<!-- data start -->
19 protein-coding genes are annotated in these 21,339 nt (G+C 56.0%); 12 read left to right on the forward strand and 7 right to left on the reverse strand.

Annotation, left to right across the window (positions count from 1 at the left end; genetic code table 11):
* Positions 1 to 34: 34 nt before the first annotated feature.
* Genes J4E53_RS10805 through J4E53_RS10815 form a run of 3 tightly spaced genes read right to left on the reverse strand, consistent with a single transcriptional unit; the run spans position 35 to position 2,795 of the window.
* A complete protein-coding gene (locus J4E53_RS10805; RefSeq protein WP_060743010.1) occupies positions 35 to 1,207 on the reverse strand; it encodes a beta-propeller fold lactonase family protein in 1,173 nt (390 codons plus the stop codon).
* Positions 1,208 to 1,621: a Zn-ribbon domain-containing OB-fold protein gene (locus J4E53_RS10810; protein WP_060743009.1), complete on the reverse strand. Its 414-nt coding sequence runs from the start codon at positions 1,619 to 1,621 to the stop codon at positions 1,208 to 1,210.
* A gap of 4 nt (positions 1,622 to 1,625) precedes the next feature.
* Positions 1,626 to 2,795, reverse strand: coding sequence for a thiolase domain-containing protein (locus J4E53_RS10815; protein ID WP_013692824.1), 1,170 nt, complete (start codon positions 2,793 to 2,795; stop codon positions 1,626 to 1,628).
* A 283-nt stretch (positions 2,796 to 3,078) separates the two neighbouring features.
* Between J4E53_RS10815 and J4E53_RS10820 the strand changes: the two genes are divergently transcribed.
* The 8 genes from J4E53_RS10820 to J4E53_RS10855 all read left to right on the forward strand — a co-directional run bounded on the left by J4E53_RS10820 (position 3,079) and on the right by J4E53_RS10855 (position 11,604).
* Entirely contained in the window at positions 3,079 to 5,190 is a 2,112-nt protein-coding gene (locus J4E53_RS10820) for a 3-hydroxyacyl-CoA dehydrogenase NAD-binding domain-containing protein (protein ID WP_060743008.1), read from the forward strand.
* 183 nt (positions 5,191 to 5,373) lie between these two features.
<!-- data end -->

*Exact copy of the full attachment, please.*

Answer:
19 protein-coding genes are annotated in these 21,339 nt (G+C 56.0%); 12 read left to right on the forward strand and 7 right to left on the reverse strand.

Annotation, left to right across the window (positions count from 1 at the left end; genetic code table 11):
* Positions 1 to 34: 34 nt before the first annotated feature.
* Genes J4E53_RS10805 through J4E53_RS10815 form a run of 3 tightly spaced genes read right to left on the reverse strand, consistent with a single transcriptional unit; the run spans position 35 to position 2,795 of the window.
* A complete protein-coding gene (locus J4E53_RS10805; RefSeq protein WP_060743010.1) occupies positions 35 to 1,207 on the reverse strand; it encodes a beta-propeller fold lactonase family protein in 1,173 nt (390 codons plus the stop codon).
* Positions 1,208 to 1,621: a Zn-ribbon domain-containing OB-fold protein gene (locus J4E53_RS10810; protein WP_060743009.1), complete on the reverse strand. Its 414-nt coding sequence runs from the start codon at positions 1,619 to 1,621 to the stop codon at positions 1,208 to 1,210.
* A gap of 4 nt (positions 1,622 to 1,625) precedes the next feature.
* Positions 1,626 to 2,795, reverse strand: coding sequence for a thiolase domain-containing protein (locus J4E53_RS10815; protein ID WP_013692824.1), 1,170 nt, complete (start codon positions 2,793 to 2,795; stop codon positions 1,626 to 1,628).
* A 283-nt stretch (positions 2,796 to 3,078) separates the two neighbouring features.
* Between J4E53_RS10815 and J4E53_RS10820 the strand changes: the two genes are divergently transcribed.
* The 8 genes from J4E53_RS10820 to J4E53_RS10855 all read left to right on the forward strand — a co-directional run bounded on the left by J4E53_RS10820 (position 3,079) and on the right by J4E53_RS10855 (position 11,604).
* Entirely contained in the window at positions 3,079 to 5,190 is a 2,112-nt protein-coding gene (locus J4E53_RS10820) for a 3-hydroxyacyl-CoA dehydrogenase NAD-binding domain-containing protein (protein ID WP_060743008.1), read from the forward strand.
* 183 nt (positions 5,191 to 5,373) lie between these two features.